Seeking First to Understand:
A Synthesis of my Graduate Studies
Although I have always loved being a student, it was never my plan to become an educator. Growing up, I was a voracious reader, and the highlight of my summer break was my weekly trip to the library where I would fill a backpack with books, and I sought ought books that would challenge me and expose me to something new. In college, I relished the opportunity to take a wide variety of classes in a liberal arts curriculum, dabbling in music, philosophy, literature, and world religions, and learning a little bit of French and Arabic. While I am no adrenaline junky in the physical world, I love intellectual adventure, and I am always seeking encounters with new ideas. When I left college, I thought that if I were to become an educator, I would be tied to teaching the same content over and over, and my days of intellectual roaming would come to an end. I thought that in some ways, becoming a teacher would mean I would become less of a student.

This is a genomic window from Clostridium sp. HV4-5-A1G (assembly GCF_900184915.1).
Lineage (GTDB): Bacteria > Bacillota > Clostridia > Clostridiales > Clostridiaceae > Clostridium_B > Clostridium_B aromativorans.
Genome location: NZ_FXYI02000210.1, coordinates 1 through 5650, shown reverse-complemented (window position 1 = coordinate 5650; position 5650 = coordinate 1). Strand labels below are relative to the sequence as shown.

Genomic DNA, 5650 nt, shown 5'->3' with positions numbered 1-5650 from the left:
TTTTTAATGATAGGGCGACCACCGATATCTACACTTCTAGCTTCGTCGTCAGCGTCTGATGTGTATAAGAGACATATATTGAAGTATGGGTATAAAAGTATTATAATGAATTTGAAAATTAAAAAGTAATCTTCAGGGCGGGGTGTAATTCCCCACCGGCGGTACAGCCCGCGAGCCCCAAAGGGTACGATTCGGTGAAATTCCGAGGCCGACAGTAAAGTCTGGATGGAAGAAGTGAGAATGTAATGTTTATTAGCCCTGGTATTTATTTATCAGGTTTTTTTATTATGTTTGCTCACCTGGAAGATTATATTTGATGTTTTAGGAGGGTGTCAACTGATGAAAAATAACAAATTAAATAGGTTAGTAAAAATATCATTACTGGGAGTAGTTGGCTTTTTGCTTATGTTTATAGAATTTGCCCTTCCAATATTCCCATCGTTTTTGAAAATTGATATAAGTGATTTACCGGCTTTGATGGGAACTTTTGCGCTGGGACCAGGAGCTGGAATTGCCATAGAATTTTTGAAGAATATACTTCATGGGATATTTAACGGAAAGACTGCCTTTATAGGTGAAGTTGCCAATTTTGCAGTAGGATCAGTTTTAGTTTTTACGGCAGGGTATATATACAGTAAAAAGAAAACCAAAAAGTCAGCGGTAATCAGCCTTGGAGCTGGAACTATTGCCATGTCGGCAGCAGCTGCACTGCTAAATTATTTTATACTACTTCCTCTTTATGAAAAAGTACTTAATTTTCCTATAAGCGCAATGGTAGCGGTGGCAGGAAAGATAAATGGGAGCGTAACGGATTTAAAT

Graduating from Hope College
I stumbled into the professional world of education somewhat unintentionally. I knew I enjoyed working with people, and so I took a position with a college access program right out of college working as a reading coach and academic mentor. Very quickly, I realized that my fears about becoming an educator were unfounded: there was always something new to learn. Sometimes I got to learn new content and had the ability to vary the material I explored with students, which I truly enjoyed. More significantly, I discovered that even if content remained the same, I was always able (and required) to learn from the students. Each student brought in a unique set of experiences, perspectives, interests, values, strengths, and fears. Learning from my students, learning about my students, and learning how to best support my students has become my new and perhaps most important intellectual adventure.